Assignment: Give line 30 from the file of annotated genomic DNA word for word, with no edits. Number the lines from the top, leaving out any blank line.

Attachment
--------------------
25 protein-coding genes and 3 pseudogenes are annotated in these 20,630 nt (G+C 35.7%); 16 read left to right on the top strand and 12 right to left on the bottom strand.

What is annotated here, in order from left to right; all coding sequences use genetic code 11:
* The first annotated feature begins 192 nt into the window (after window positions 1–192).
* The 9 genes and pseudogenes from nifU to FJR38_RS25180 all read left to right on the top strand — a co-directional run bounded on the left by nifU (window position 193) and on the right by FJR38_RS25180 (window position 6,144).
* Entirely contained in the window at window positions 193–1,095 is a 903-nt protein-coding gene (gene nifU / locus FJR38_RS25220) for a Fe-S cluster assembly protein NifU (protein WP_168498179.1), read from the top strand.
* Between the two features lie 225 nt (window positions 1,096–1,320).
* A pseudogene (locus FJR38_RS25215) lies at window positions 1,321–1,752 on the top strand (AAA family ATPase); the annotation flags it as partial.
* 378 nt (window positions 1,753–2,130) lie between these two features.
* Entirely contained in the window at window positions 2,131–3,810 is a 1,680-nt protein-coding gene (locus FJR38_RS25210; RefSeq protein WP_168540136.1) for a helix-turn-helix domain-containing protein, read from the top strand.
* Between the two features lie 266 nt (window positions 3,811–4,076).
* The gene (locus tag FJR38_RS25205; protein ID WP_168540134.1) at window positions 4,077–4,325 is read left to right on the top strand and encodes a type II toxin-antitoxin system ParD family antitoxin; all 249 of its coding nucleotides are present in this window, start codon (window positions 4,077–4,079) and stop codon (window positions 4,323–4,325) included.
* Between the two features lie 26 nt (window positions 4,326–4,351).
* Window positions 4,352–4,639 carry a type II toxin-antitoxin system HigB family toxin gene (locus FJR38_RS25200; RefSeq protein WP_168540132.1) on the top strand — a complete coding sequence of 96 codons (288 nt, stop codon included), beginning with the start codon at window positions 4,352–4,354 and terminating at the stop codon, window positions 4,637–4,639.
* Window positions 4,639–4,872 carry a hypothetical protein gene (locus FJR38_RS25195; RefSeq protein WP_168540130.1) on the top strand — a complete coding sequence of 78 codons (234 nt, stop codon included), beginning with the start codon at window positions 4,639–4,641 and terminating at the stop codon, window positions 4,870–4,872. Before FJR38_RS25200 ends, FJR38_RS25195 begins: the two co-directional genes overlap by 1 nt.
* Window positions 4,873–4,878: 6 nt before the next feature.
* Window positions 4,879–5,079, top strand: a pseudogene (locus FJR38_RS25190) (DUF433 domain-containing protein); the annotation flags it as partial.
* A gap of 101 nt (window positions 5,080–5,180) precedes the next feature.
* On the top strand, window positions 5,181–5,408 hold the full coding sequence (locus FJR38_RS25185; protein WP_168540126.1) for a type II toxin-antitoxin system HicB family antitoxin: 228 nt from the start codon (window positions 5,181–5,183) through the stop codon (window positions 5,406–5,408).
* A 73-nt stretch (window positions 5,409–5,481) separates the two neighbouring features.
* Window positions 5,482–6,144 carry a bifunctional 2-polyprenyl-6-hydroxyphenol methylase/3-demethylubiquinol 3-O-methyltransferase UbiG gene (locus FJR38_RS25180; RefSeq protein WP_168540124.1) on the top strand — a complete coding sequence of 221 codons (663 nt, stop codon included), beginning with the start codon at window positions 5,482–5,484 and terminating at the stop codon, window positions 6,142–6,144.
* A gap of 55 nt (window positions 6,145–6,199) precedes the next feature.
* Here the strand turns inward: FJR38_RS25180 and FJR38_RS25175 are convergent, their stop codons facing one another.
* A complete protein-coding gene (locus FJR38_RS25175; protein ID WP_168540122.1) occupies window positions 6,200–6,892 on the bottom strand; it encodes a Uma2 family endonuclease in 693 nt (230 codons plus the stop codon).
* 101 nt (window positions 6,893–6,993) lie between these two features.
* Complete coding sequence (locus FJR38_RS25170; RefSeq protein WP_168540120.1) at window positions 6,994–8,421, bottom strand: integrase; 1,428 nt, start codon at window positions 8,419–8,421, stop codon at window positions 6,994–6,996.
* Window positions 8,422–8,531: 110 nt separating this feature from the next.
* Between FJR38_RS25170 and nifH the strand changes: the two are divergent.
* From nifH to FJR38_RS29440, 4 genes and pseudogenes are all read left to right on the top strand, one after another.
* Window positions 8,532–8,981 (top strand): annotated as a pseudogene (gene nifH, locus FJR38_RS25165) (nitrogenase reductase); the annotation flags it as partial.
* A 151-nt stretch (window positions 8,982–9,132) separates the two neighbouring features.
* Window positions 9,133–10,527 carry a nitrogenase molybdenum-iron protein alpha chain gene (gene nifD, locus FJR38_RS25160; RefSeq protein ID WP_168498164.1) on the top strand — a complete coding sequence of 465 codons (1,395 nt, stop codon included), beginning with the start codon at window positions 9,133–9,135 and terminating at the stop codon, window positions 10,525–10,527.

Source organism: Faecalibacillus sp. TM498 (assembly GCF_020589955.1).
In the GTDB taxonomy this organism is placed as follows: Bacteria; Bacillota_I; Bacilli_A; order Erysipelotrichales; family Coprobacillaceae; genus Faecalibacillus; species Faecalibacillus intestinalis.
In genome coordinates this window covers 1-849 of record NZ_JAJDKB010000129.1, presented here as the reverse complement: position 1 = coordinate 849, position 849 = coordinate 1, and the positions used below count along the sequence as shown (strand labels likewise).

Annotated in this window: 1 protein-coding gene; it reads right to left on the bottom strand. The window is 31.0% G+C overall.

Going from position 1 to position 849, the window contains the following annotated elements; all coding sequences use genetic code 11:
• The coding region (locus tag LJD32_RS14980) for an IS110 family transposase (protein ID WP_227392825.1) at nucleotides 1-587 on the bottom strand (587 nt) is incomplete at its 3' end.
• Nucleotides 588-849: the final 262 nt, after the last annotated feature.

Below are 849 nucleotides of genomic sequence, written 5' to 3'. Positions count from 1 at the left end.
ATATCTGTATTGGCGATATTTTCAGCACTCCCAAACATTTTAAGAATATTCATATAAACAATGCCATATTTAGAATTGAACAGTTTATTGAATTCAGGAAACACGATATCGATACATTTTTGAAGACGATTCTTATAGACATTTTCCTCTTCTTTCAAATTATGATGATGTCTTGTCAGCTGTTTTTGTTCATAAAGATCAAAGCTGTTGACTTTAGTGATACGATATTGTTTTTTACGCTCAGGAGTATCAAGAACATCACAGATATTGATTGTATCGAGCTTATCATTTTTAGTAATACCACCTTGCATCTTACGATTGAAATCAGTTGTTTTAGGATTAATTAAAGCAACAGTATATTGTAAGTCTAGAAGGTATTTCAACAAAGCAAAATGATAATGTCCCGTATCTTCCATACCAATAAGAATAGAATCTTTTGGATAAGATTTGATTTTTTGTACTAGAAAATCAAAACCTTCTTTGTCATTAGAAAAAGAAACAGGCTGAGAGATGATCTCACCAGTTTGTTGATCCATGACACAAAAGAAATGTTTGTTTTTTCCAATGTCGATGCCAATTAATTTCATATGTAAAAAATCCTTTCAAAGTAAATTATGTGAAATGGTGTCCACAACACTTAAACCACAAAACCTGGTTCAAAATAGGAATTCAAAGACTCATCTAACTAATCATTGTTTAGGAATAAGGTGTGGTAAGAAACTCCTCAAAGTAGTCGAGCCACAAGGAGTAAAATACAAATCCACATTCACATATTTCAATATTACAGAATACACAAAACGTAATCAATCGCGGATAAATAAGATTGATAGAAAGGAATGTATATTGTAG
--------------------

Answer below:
* A 151-nt stretch (window positions 8,982–9,132) separates the two neighbouring features.